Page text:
The North York Moors and Yorkshire Dales are a stargazer’s paradise, with some of the best night skies in the country.
In an urban area you’ll be lucky to see 20 stars on a clear night, but in an area of low light pollution, such as our National Parks, you could see as many as 2,000. 80% of the world’s population live under light polluted skies. What do we lose when we lose sight of the stars? Excessive and improper lighting robs us of our night skies, disrupts our sleep patterns and endangers nocturnal habitats. Here in Ryedale, we are so lucky that most of us live rurally so alot of us will be in areas of low light pollution so we may be able to see well from home. What can you see? Visit this page on The North York Moors website but here is a quick summary:
Milky Way Look directly overhead during autumn and early winter evenings and you’ll see this shimmering river of light streaming through the constellations of Cassiopeia and Cygnus. The darker the skies, the more prominent it is to the naked eye.
Northern Lights (Aurora Borealis) The further north you are and the darker your sky, the more chance you have of seeing the magic of Aurora. The northern lights are certainly visible from the North York Moors, with some good displays seen recently on the coast. You can sign up for alerts, which will give you a few hour’s notice:
AuroraWatchUK – follow them on twitter or download an app for various smartphones
Aurora Alert – this app predicts possible displays of the Northern Lights in your area
The displays are caused by energetic particles from the sun interacting with the earth’s magnetic field. During intense storms you’ll see pillars of light soaring overhead and the sky tinted red and green above the northern horizon.
Stars and planets
Updated every Friday, the Sky Week website provides a digest of what you can see in the sky this week.
The Pocket Universe app for iphones and ipads has plenty of features and star maps (free lite version available too).
Google Skymap – hold up your smartphone to the sky and this app identifies the stars using GPS
Meteor showers Meteor showers happen at predictable times throughout the year and are best seen when the moon is absent, which will change from year to year.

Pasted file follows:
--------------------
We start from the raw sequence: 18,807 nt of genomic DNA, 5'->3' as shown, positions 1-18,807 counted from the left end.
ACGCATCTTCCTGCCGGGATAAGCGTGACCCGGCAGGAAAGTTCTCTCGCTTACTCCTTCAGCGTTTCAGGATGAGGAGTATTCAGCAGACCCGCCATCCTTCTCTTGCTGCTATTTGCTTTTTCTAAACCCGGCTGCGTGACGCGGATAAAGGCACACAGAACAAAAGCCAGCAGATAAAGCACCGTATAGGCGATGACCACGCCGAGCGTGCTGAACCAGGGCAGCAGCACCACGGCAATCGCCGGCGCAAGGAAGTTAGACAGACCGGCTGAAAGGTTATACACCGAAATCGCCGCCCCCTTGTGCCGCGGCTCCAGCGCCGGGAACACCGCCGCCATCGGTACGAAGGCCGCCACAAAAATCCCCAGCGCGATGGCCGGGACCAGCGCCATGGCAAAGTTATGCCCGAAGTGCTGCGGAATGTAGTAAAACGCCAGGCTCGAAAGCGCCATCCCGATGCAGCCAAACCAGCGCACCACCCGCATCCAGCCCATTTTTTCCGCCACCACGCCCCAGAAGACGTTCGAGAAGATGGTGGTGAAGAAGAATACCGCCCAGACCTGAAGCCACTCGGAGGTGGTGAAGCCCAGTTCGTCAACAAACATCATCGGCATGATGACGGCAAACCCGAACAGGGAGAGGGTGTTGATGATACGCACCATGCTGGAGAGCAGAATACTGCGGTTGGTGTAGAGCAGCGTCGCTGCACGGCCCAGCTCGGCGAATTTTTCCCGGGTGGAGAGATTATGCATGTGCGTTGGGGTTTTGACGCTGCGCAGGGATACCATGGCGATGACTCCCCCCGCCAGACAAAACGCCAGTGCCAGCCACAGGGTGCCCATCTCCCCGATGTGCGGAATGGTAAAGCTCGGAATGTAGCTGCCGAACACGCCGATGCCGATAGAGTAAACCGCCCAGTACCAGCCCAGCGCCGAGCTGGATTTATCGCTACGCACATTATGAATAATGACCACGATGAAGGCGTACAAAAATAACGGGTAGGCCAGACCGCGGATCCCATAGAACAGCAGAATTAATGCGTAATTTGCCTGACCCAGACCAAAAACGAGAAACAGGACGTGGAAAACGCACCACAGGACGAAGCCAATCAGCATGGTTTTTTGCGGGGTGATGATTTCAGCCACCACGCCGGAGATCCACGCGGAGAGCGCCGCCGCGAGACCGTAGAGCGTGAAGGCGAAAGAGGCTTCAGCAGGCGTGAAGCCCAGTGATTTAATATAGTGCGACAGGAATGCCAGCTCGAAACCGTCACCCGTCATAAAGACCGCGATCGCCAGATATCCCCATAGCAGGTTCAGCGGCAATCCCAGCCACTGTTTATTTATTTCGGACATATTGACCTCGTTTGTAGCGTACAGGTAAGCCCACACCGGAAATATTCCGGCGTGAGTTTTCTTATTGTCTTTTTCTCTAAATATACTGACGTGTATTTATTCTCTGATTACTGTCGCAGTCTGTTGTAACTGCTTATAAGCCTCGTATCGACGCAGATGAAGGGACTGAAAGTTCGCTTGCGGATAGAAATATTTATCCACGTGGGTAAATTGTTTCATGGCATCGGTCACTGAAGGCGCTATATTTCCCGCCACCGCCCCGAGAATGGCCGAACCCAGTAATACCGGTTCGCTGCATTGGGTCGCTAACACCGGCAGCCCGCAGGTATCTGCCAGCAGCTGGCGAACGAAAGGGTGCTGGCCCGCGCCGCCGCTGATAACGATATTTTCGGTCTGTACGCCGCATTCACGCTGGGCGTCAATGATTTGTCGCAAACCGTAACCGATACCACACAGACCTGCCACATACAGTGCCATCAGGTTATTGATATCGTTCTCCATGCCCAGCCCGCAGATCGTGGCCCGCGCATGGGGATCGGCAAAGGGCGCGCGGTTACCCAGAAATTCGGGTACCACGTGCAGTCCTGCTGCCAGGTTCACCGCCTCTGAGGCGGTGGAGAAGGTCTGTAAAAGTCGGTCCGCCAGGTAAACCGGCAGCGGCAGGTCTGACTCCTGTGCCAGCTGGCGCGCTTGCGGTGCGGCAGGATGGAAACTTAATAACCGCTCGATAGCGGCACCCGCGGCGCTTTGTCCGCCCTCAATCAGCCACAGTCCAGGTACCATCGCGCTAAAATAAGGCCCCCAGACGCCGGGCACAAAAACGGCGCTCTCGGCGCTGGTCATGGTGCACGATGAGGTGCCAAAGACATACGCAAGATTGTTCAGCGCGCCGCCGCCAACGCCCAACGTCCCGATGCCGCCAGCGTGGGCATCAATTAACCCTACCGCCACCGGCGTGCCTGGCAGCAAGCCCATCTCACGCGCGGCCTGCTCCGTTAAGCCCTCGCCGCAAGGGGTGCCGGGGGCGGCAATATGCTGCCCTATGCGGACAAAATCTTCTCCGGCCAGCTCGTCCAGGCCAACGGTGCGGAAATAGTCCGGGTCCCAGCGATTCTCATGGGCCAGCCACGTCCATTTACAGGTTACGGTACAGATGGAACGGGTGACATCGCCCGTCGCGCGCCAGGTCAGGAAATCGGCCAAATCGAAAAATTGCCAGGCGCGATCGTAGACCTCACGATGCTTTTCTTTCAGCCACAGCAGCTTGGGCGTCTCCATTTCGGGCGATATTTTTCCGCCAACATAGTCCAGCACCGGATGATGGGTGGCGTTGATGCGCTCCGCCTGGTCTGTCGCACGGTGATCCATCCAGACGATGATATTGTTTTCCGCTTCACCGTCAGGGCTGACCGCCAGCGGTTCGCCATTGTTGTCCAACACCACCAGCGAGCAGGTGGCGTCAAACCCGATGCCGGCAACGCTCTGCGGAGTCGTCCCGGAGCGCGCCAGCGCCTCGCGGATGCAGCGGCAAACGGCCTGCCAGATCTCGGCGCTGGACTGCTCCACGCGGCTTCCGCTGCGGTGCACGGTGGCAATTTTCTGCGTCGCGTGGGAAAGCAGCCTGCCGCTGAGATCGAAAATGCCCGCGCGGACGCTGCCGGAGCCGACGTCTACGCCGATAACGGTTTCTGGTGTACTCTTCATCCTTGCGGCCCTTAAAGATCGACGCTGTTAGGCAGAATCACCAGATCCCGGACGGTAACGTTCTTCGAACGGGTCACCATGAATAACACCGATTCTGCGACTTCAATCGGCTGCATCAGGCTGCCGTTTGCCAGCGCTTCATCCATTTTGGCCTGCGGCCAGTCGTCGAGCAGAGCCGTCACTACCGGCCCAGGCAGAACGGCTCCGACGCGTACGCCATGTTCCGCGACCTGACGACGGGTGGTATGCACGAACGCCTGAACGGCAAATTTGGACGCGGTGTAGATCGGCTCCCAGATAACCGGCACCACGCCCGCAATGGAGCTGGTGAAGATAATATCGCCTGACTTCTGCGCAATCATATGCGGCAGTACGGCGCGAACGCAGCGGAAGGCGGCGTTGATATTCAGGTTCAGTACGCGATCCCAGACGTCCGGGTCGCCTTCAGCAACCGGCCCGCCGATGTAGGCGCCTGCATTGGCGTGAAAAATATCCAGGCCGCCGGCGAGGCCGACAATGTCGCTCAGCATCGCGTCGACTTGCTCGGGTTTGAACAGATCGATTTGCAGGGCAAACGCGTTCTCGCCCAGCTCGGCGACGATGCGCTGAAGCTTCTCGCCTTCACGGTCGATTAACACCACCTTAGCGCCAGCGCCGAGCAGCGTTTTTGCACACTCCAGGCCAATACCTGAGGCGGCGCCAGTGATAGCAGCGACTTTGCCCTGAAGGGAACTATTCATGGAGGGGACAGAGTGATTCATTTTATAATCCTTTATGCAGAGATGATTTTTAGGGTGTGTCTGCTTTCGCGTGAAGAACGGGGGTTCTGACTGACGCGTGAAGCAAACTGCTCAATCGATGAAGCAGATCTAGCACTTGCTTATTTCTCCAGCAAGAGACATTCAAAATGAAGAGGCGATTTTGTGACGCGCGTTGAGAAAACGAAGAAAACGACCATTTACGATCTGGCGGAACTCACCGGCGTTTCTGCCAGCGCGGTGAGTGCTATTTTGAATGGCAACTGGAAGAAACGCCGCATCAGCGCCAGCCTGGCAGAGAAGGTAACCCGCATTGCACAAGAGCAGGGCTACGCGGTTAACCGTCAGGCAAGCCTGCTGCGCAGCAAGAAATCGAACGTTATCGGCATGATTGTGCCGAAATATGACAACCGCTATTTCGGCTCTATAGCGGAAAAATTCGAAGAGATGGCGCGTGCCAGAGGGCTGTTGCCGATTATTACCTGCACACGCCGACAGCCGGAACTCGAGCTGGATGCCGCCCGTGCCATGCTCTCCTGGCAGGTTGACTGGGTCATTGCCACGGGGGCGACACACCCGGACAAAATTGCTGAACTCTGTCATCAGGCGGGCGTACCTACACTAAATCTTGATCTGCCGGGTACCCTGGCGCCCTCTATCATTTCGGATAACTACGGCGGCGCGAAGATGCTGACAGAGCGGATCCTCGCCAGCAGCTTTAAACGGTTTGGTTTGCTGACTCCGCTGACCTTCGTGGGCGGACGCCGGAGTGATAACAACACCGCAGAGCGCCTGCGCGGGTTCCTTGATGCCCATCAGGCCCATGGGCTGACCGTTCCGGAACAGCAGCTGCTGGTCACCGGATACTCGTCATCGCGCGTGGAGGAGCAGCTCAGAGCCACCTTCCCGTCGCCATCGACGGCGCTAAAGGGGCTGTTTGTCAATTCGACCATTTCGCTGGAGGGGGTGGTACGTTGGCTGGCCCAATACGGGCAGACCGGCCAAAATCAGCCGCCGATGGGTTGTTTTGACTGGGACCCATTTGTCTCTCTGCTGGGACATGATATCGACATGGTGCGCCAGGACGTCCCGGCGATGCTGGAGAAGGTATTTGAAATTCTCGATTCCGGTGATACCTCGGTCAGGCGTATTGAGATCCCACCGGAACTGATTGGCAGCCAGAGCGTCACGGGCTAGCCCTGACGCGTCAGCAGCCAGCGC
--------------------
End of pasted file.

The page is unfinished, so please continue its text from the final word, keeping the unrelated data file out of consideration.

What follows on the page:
Meteor Shower Calendar iphone app – find out when the next one is due and whether the moon will spoil the show
Look out for the annual Perseids (August), Orionids (peaks in October), Leonids (November) and Geminids (December). Look for ‘shooting stars’ which move rapidly across the sky before burning up like a firework.
Moon You’ll see the darkest skies when the moon is out of the way – the new moon period – two weeks after full moon, but don’t forget how great the moon is in itself, especially full moons and supermoons. The Time and Date website has details of the moon phases.
Andromeda Galaxy This is the furthest object you can see with your naked eye from the North York Moors – an incredible 2.5 million light years away. To the naked eye it looks like a small faint streak of light below the zigzag shaped constellation of Cassiopeia. Use binoculars and you’ll see it’s shaped like a rugby ball and fills the field of view. This is another spiral galaxy, similar to our own Milky Way, comprising 300 billion suns and countless planets.
International Space Station The ISS passes overhead throughout the year. Find out when by going to the Nasa website.
To mark the 50th anniversary of the first moon landing, Dark Skies Festival 2019 will focus on our lunar satellite. From moon gazing events and planetariums to exhibitions and photography workshops, discover the thrills, fun and fascinating science that makes up the night sky. Events and activities are taking place all over the moorland, dales, coast and Howardian Hills.